We are on our third helper in less than five weeks and I don’t think this one is going to last. Partly for security reasons – she keeps leaving the house without telling me and leaving the front gate unlocked, a big no-no considering the local crime rates. Partly because I’m annoyed by her laziness – she cannot or will not look for tasks that need to be done. If she is not told explicitly to do something, she’ll take a nap in the spare room. And these naps can last several hours. Another part of the problem is that I cannot understand her accent so the communication barrier is almost impossible to cross. (She’s from a border town and even Darling Man says her Vietnamese is hard to understand.)
Our second helper left after three days, after receiving a call that her father was dying. So she jumped on a bus to go home to look after him.
Our first helper was sacked because I could not fit my working schedule around her demands – no cooking because she wasn’t paid enough and leaving at 3pm because she wasn’t paid enough. She considered the salary adequate when she thought she would be working for a Vietnamese family but when she realised there was a Westerner in the house she decided the salary on offer wasn’t enough, so began listing all the things she wouldn’t do. Oh, so helpful.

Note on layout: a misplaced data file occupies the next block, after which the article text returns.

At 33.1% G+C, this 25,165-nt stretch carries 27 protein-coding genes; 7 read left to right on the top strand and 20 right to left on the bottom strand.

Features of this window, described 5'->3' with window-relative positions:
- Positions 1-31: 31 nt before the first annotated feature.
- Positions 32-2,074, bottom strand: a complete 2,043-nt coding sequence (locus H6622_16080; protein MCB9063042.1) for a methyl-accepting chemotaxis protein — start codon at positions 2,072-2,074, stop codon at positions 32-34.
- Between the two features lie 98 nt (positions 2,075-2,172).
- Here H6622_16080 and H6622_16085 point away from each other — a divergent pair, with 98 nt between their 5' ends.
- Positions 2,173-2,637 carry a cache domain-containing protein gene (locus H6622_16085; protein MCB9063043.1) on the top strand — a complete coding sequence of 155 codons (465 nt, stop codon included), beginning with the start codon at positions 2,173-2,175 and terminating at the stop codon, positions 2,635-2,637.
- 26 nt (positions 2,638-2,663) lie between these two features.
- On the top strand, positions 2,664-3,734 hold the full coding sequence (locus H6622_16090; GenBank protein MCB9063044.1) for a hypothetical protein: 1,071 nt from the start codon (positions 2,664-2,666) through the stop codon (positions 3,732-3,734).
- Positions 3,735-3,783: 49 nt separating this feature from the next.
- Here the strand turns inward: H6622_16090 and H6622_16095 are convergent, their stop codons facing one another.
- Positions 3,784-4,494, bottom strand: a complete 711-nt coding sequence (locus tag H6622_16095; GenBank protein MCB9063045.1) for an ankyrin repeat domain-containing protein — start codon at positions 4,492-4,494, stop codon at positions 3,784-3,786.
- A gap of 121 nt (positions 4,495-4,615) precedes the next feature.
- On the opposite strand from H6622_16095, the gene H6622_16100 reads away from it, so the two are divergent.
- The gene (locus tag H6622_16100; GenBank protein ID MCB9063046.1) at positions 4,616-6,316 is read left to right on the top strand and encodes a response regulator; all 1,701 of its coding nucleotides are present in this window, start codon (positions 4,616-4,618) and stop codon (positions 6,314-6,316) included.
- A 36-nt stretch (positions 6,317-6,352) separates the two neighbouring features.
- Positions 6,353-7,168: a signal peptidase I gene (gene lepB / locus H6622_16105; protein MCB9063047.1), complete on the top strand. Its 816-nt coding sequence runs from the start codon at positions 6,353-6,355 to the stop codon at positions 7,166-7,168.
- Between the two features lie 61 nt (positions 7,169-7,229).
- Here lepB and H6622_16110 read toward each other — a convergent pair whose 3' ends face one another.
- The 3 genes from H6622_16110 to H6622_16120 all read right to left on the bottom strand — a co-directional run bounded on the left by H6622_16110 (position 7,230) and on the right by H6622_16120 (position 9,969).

I got tired of her constant demands for new cleaning equipment when Darling Man and I were able to use the existing equipment to clean the house before she was hired. I also got tired of her standing beside me while I cooked. (In Vietnam, standing beside someone while they do something is considered helpful, apparently.) Miss M didn’t like helper number one for some reason, so I couldn’t leave them alone together because it would trigger a toddler tantrum.
I just basically could not handle the woman and could see no way to manage her long-term and keep my sanity.
I also could not actually concentrate on work while the first helper was with us because she kept tapping my arm and trying to tell me things. I KNOW it’s probably hard for a poor Vietnamese woman to understand that staring at a laptop perched on top of an ironing board is working, but it is.
I thought this part of the helper problem would be resolved when we bought a desk and installed it in the spare room. But it didn’t. She would come in and try to talk to me anyway.
For the first few weeks we didn’t have transport. So I was spending a fortune on taxis, driven by taxi drivers who accidentally-on-purpose couldn’t find places so drove around in circles for far too long.
So I’ve been waiting to bounce back. Waiting and waiting and waiting. And I haven’t bounced yet. Not even when I realised that the pants that wouldn’t do up in Switzerland are magically loose.
I wanted to bounce back before I wrote about “the troubles”. But I think it’s just starting to seem weird that we’ve been in Vietnam so long and I am not writing about it.
But the fact is I am NOT HAPPY JAN*.
So, sorry if I sound overly-whiny. I think that’s what culture shock is. An excess of whiny-ness.
I am hoping our crazy trip to Vung Tau this week will cure the culture shock and help me enjoy Vietnam once again.
I’ll let you know what happens.
*For the non-Australians, “not happy Jan” became a figure of speech after this ad campaign:
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7 years ago